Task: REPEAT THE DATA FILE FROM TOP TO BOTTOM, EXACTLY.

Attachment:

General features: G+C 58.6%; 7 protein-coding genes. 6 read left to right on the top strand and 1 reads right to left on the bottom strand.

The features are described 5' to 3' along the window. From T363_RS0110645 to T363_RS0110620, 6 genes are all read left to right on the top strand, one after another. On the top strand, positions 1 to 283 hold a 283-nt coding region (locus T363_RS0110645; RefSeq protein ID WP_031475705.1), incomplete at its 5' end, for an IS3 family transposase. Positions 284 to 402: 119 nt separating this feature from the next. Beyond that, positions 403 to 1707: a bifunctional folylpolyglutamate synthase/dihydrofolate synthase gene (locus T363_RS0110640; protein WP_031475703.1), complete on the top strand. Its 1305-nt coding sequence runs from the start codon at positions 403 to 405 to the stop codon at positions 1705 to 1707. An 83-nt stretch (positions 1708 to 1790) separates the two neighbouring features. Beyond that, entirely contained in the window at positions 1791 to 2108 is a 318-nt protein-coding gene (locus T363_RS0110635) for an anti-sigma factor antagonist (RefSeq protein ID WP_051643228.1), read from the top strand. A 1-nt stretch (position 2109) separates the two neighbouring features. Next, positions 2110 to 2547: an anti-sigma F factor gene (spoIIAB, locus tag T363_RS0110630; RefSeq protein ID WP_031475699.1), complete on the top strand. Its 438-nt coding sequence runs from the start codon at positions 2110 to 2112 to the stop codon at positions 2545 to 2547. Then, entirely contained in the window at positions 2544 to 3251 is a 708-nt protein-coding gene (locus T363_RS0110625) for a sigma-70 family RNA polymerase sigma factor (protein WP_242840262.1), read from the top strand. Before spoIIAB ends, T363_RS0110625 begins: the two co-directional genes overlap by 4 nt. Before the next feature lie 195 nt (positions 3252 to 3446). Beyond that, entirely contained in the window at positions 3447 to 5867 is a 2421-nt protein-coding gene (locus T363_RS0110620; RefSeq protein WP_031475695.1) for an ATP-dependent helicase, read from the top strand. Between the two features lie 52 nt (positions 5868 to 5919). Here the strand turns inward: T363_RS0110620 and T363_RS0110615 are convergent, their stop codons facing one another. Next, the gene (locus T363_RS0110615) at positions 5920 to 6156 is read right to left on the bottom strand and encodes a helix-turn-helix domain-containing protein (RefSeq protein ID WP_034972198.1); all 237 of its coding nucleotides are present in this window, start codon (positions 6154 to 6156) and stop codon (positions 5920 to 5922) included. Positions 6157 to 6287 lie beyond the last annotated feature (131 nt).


General features: G+C 58.6%; 7 protein-coding genes. 6 read left to right on the top strand and 1 reads right to left on the bottom strand.

The features are described 5' to 3' along the window. From T363_RS0110645 to T363_RS0110620, 6 genes are all read left to right on the top strand, one after another. On the top strand, positions 1 to 283 hold a 283-nt coding region (locus T363_RS0110645; RefSeq protein ID WP_031475705.1), incomplete at its 5' end, for an IS3 family transposase. Positions 284 to 402: 119 nt separating this feature from the next. Beyond that, positions 403 to 1707: a bifunctional folylpolyglutamate synthase/dihydrofolate synthase gene (locus T363_RS0110640; protein WP_031475703.1), complete on the top strand. Its 1305-nt coding sequence runs from the start codon at positions 403 to 405 to the stop codon at positions 1705 to 1707. An 83-nt stretch (positions 1708 to 1790) separates the two neighbouring features. Beyond that, entirely contained in the window at positions 1791 to 2108 is a 318-nt protein-coding gene (locus T363_RS0110635) for an anti-sigma factor antagonist (RefSeq protein ID WP_051643228.1), read from the top strand. A 1-nt stretch (position 2109) separates the two neighbouring features. Next, positions 2110 to 2547: an anti-sigma F factor gene (spoIIAB, locus tag T363_RS0110630; RefSeq protein ID WP_031475699.1), complete on the top strand. Its 438-nt coding sequence runs from the start codon at positions 2110 to 2112 to the stop codon at positions 2545 to 2547. Then, entirely contained in the window at positions 2544 to 3251 is a 708-nt protein-coding gene (locus T363_RS0110625) for a sigma-70 family RNA polymerase sigma factor (protein WP_242840262.1), read from the top strand. Before spoIIAB ends, T363_RS0110625 begins: the two co-directional genes overlap by 4 nt. Before the next feature lie 195 nt (positions 3252 to 3446). Beyond that, entirely contained in the window at positions 3447 to 5867 is a 2421-nt protein-coding gene (locus T363_RS0110620; RefSeq protein WP_031475695.1) for an ATP-dependent helicase, read from the top strand. Between the two features lie 52 nt (positions 5868 to 5919). Here the strand turns inward: T363_RS0110620 and T363_RS0110615 are convergent, their stop codons facing one another. Next, the gene (locus T363_RS0110615) at positions 5920 to 6156 is read right to left on the bottom strand and encodes a helix-turn-helix domain-containing protein (RefSeq protein ID WP_034972198.1); all 237 of its coding nucleotides are present in this window, start codon (positions 6154 to 6156) and stop codon (positions 5920 to 5922) included. Positions 6157 to 6287 lie beyond the last annotated feature (131 nt).